Nancy Pelosi's nightmare come true: Trump — and Republicans — soar in Gallup post-impeachment poll

Just in time for Joe Biden's Super Tuesday II victory dance, a new Gallup poll shows that both President Trump and congressional Republicans have sharply risen in voter estimation the wake of the Democrats' failed impeachment stunt.

WASHINGTON, D.C. — More Americans approve of the job congressional Republicans are doing than of congressional Democrats' performance — 40% vs. 35%. The rating for Republicans in Congress has risen six percentage points since late October, before the impeachment of President Donald Trump in the U.S. House of Representatives. Over the same period, congressional Democrats' approval rating has edged down three points and disapproval has climbed five points, from 57% to 62%.

In general, congressional Democrats have historically had slightly higher job approval ratings than congressional Republicans. The average approval rating since 1999, when Gallup began periodically tracking both, is 41% for the Democrats in Congress and 35% for the Republicans in Congress. Yet, Republicans have edged out Democrats a number of times over the 21-year trend.

The latest readings for these measures, from a Feb. 17-28 poll, are Gallup's first since the Dec. 18 impeachment of Trump in the U.S. House of Representatives and his subsequent acquittal in the U.S. Senate on Feb. 5. 

A look at Gallup's chart (click here) shows a sudden and sharp crisscrossing upward of approval for the Republicans over the Democrats, coming exactly when the impeachment act was in full swing.  As if to underscore the trend, note that Mitt Romney has taken a hit, too, falling in the situation of more Democrats than Republicans thinking well of him.  Mitch McConnell's favorables, in contrast, have gone up.

This signals that voters are noticing, many going right down to the legislative level to give opinions.

That's exactly what House majority leader Nancy Pelosi feared all along, as she attempted to ward off impeachment, trying to tell Democrats that impeaching Trump was "not worth it."  After that, she got knocked over by the "squad" faction of the Democrats and let Rep. Adam Schiff do his thing, and not only did the impeachment fail, but all they have to show for it now is falling poll numbers for themselves — and a likely booting from power.

Couldn't happen to a nicer bunch of snakes.  Now as they seek to retake the White House, they're doing it with a side of crow pie.

Photo illustration by Monica Showalter with use of public domain sources.

Just in time for Joe Biden's Super Tuesday II victory dance, a new Gallup poll shows that both President Trump and congressional Republicans have sharply risen in voter estimation the wake of the Democrats' failed impeachment stunt.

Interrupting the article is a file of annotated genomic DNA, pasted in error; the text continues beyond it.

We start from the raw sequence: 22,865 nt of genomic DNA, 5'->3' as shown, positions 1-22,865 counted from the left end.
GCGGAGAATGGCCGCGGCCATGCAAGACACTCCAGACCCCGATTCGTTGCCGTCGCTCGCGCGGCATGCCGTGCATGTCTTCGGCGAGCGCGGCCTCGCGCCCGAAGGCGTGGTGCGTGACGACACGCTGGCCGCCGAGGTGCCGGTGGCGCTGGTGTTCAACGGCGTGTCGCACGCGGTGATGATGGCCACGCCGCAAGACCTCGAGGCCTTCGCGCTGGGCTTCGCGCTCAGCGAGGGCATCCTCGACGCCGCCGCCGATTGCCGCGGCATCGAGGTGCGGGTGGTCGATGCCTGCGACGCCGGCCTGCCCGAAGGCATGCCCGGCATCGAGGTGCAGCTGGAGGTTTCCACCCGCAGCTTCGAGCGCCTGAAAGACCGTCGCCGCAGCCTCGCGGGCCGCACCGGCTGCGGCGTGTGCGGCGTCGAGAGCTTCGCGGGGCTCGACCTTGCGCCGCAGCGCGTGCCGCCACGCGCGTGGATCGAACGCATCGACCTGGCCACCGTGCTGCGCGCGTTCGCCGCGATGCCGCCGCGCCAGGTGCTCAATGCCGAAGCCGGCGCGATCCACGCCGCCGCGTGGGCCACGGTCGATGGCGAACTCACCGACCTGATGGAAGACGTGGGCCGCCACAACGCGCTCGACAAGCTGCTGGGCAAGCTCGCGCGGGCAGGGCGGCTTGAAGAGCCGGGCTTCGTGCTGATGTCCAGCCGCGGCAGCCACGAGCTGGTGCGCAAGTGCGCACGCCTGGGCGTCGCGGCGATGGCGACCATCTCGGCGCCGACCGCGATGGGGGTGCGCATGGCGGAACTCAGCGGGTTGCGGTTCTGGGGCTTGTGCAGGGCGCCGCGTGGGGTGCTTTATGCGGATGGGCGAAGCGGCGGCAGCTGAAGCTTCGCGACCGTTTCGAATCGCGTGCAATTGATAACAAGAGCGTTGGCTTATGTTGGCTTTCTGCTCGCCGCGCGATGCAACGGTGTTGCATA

WASHINGTON, D.C. — More Americans approve of the job congressional Republicans are doing than of congressional Democrats' performance — 40% vs. 35%. The rating for Republicans in Congress has risen six percentage points since late October, before the impeachment of President Donald Trump in the U.S. House of Representatives. Over the same period, congressional Democrats' approval rating has edged down three points and disapproval has climbed five points, from 57% to 62%.

In general, congressional Democrats have historically had slightly higher job approval ratings than congressional Republicans. The average approval rating since 1999, when Gallup began periodically tracking both, is 41% for the Democrats in Congress and 35% for the Republicans in Congress. Yet, Republicans have edged out Democrats a number of times over the 21-year trend.

The latest readings for these measures, from a Feb. 17-28 poll, are Gallup's first since the Dec. 18 impeachment of Trump in the U.S. House of Representatives and his subsequent acquittal in the U.S. Senate on Feb. 5. 

A look at Gallup's chart (click here) shows a sudden and sharp crisscrossing upward of approval for the Republicans over the Democrats, coming exactly when the impeachment act was in full swing.  As if to underscore the trend, note that Mitt Romney has taken a hit, too, falling in the situation of more Democrats than Republicans thinking well of him.  Mitch McConnell's favorables, in contrast, have gone up.

This signals that voters are noticing, many going right down to the legislative level to give opinions.

That's exactly what House majority leader Nancy Pelosi feared all along, as she attempted to ward off impeachment, trying to tell Democrats that impeaching Trump was "not worth it."  After that, she got knocked over by the "squad" faction of the Democrats and let Rep. Adam Schiff do his thing, and not only did the impeachment fail, but all they have to show for it now is falling poll numbers for themselves — and a likely booting from power.

Couldn't happen to a nicer bunch of snakes.  Now as they seek to retake the White House, they're doing it with a side of crow pie.

Photo illustration by Monica Showalter with use of public domain sources.